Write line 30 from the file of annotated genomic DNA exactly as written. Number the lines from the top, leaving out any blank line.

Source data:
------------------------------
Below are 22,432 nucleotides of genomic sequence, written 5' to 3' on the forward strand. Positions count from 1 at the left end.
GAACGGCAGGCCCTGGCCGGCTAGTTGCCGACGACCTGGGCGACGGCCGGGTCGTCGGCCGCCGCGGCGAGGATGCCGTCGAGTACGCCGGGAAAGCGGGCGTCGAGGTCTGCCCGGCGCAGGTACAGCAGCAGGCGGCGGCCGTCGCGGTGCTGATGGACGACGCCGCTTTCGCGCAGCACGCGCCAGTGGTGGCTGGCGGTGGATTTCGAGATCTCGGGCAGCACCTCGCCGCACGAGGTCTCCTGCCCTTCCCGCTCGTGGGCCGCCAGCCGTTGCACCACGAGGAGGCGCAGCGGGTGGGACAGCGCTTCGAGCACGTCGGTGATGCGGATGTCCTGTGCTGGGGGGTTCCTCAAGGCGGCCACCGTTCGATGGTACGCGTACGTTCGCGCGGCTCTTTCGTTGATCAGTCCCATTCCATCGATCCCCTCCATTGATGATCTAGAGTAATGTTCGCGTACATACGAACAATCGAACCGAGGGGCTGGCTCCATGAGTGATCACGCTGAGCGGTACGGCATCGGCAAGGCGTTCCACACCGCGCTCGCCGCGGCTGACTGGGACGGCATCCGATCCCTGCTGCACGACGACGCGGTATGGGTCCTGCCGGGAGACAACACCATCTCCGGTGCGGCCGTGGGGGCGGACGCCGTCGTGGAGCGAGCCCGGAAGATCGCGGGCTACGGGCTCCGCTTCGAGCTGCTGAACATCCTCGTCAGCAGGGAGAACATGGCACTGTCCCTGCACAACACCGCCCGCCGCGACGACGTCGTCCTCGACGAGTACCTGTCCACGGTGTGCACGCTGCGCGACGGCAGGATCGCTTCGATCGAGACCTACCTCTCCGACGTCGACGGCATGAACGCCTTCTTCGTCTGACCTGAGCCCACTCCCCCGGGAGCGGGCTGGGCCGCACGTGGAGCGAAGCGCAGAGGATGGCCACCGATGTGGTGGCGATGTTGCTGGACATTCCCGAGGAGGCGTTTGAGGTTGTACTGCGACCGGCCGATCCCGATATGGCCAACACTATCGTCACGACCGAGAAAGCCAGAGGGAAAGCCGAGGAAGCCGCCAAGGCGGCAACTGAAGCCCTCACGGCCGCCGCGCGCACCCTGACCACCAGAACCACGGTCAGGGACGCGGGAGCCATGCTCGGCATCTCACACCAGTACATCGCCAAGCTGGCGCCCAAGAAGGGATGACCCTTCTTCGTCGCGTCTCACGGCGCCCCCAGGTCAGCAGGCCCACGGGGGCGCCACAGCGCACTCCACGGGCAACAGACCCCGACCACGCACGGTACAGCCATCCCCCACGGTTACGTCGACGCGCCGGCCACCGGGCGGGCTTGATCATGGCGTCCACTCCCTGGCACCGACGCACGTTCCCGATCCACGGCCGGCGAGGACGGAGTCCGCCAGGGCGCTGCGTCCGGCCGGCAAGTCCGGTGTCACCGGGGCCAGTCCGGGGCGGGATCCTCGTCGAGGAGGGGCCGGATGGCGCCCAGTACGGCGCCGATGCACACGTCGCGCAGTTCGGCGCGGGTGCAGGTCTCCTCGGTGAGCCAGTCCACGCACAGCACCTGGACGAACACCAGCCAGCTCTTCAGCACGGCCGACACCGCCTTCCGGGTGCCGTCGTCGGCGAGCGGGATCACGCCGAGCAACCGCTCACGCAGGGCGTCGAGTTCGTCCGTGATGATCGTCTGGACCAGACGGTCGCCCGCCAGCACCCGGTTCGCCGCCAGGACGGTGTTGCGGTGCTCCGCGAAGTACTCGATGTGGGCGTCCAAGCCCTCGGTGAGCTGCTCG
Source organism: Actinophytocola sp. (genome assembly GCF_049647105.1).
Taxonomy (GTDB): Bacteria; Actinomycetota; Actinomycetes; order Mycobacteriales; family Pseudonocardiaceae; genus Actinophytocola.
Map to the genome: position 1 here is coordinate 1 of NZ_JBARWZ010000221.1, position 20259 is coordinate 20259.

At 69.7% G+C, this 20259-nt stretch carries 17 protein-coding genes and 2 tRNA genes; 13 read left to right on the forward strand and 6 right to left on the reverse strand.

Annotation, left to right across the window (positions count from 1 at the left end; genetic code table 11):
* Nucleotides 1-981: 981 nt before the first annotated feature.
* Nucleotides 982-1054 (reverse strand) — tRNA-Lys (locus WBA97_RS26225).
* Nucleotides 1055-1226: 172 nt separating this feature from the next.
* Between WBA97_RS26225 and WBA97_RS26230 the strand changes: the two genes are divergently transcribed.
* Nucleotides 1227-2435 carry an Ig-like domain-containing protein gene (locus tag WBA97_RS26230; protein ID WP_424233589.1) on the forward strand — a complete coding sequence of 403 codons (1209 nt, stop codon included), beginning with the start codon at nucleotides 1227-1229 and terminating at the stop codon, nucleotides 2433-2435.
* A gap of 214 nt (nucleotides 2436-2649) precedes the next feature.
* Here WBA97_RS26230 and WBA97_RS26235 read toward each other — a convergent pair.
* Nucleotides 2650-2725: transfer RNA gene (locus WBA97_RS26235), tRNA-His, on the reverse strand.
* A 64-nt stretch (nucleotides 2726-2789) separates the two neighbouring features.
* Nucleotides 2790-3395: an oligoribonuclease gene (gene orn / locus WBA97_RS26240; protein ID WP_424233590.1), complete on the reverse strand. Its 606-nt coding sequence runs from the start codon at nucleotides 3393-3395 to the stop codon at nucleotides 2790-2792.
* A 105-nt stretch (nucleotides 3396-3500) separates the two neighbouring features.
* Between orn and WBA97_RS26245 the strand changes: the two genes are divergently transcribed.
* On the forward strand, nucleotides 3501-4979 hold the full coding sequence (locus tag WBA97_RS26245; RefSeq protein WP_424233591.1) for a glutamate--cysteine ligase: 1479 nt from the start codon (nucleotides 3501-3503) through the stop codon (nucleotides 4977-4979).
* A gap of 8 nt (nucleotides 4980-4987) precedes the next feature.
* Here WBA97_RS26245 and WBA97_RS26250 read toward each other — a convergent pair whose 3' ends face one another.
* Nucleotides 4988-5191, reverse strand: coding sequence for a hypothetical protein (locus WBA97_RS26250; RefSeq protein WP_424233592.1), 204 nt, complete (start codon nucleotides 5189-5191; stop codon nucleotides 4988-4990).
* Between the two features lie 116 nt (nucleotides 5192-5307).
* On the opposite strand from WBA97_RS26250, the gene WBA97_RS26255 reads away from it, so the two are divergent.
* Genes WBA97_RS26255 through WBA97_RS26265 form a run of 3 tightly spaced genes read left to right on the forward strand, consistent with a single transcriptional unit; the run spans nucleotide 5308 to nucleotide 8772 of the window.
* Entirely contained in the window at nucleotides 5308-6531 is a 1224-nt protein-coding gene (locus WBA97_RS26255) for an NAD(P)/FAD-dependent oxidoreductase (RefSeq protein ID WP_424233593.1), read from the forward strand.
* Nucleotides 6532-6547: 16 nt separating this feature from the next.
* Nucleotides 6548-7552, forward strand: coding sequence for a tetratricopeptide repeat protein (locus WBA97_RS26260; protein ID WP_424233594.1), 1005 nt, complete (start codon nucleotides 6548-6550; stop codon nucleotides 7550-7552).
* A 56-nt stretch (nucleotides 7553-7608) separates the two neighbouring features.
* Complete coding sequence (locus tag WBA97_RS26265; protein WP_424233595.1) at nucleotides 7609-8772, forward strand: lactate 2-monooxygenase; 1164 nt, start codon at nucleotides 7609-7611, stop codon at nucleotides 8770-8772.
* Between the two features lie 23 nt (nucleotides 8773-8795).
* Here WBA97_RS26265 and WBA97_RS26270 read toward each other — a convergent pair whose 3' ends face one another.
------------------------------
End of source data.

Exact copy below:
* A 56-nt stretch (nucleotides 7553-7608) separates the two neighbouring features.